Thursday, July 30, 2015

Playtest Findings: Escape Hatch Frequency

This week's playtesting conversations have all revolved around a mechanic called Divine Intervention, and the weighty issues of character death and its impact on both players and the story. So obviously, that's all easy to solve, right?

Playtesting Issue: It is difficult to tell if the frequency of "escape hatches" for characters is balanced over a long period of play.

This is going to need a little explanation, so bear with me. Divine Intervention is a mechanic that rescues characters from death; it can be used by any Hero if they have just died, are about to die, or are otherwise about to be completely unable to escape from some form of certain doom. Each Hero may call a Divine Intervention for themself whenever necessary, after which a god (usually their divine patron, but you never know) or some other divine phenomenon rescues them; but they may only do so once per tier.

And since I can't remember if we explained that previously, there are three tiers of heroic power! Each Hero starts at the bottom as a Mortal, and if they successfully survive and thrive for long enough, they can evenutally reach the Immortal tier, and finally the Divine, at which point they are deities in their own rights. Tiers usually take a long time to progress through - they're each a third of a given Hero's lifetime, after all, so they're multiple Sagas long and nothing to sneeze at - so while having the ability to call down certain rescue immediately is very powerful, it's also nothing that should be expended carelessly, and once it's happened, it won't be replaced for a very long time.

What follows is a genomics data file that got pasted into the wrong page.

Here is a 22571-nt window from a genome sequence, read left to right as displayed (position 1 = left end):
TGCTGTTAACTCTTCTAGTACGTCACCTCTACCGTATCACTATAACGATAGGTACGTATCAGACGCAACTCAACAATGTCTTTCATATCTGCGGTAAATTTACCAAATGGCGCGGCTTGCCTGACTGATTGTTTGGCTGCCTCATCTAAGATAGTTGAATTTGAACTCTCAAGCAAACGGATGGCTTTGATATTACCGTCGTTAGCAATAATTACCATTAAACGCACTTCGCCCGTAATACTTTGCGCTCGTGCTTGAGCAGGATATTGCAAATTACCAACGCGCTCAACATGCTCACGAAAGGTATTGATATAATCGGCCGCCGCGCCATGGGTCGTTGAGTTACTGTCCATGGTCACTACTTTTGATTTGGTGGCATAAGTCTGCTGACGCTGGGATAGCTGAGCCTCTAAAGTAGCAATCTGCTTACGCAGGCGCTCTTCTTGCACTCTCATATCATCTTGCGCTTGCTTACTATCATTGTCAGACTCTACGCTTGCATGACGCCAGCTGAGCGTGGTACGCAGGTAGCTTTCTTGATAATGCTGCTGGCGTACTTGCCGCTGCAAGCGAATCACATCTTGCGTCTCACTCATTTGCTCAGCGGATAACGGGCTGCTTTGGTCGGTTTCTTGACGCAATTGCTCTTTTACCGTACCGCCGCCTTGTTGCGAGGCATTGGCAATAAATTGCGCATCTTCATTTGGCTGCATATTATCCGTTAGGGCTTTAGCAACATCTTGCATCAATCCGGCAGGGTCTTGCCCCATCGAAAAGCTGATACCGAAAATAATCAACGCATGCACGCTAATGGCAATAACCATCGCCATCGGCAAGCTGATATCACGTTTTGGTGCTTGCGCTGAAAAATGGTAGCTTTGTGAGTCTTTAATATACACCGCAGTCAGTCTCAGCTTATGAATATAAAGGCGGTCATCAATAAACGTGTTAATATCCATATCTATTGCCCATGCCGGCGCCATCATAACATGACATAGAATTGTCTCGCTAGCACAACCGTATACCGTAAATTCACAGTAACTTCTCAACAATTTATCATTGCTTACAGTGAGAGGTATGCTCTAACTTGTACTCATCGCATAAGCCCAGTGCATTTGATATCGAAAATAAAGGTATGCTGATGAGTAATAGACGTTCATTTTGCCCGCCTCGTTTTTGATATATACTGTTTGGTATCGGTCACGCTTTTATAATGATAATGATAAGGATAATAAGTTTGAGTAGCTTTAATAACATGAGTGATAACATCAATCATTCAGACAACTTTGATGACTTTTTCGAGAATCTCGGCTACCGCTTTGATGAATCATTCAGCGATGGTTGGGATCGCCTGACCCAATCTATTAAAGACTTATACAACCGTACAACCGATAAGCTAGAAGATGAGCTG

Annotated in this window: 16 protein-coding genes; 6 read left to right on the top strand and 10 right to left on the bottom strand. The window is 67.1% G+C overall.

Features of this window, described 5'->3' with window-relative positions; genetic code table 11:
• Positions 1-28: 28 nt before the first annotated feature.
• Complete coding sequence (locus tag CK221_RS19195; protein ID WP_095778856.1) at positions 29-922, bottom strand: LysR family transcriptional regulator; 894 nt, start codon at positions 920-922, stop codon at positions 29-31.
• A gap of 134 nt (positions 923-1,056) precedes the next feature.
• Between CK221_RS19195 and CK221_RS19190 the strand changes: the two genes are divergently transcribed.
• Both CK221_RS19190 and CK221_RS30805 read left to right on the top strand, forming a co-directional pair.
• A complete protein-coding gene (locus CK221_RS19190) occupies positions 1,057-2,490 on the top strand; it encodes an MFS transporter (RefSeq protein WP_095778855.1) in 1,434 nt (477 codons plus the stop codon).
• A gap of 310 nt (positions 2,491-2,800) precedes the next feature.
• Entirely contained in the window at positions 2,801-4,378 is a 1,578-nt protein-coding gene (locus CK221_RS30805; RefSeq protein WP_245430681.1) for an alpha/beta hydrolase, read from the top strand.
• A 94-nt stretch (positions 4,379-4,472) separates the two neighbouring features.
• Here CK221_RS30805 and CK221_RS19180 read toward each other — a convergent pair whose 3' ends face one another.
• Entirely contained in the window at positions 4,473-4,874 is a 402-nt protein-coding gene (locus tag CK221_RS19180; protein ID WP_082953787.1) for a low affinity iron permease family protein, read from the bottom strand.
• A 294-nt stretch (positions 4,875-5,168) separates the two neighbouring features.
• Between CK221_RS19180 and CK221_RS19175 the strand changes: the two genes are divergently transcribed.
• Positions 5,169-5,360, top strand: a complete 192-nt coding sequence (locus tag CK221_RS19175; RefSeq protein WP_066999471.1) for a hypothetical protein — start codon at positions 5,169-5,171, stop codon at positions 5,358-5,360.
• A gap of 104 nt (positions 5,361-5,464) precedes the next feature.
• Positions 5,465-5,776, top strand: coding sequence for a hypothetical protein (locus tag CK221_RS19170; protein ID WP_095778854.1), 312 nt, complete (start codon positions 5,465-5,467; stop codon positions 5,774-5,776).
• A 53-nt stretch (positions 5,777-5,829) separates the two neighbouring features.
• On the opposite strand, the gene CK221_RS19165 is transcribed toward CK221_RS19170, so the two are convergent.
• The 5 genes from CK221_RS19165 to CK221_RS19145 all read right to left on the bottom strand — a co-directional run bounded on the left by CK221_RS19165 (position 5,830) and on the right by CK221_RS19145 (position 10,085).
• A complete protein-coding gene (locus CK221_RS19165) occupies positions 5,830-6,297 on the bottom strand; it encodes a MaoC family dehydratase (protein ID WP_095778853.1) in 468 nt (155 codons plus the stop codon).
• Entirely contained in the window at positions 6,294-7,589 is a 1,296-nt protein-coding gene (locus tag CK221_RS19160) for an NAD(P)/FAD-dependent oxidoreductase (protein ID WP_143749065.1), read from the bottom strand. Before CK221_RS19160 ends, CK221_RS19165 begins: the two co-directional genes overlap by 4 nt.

This week, the Thursday playtest game used their third Divine Intervention out of five Heroes, which, as you might imagine, is significantly faster than we had planned or anticipated them being used. So, while Hermes dragged a pile of half-dead Heroes out of police custody and expressed his extreme disappointment in their life choices, John and I discussed whether or not the balance of Divine Interventions was too low for the needs of these players, who seem likely to need more help before they're through.

This is a very difficult question, because frankly we just don't have the sample size we need to get good data on it. Ideally, we'd need to look at, like, one hundred different games over the course of an entire tier to see if Divine Interventions are either too liberal or too scarce to do tehir job effectively, and we're just not going to get that much testing before the game goes to press. Clearly, this particular game would mostly likely have lost the entire party to death or permanent destruction multiple times without being able to call for a Divine Intervention, so they obviously need them a lot. But then again, their first Saga has (as lovingly described in a previous post, you guys are great!) lasted a lot longer than planned and they've managed to not only create additional problems of their own but also allow the original problems to spiral out of control, so they may not be a great example of an average Saga's worth of danger. The Wednesday morning playtest, on the other hand, has never used even one, but they also played a shorter Saga with shorter Chapters, and thus had fewer dangerous times when they ran out of resources or got into protracted trouble.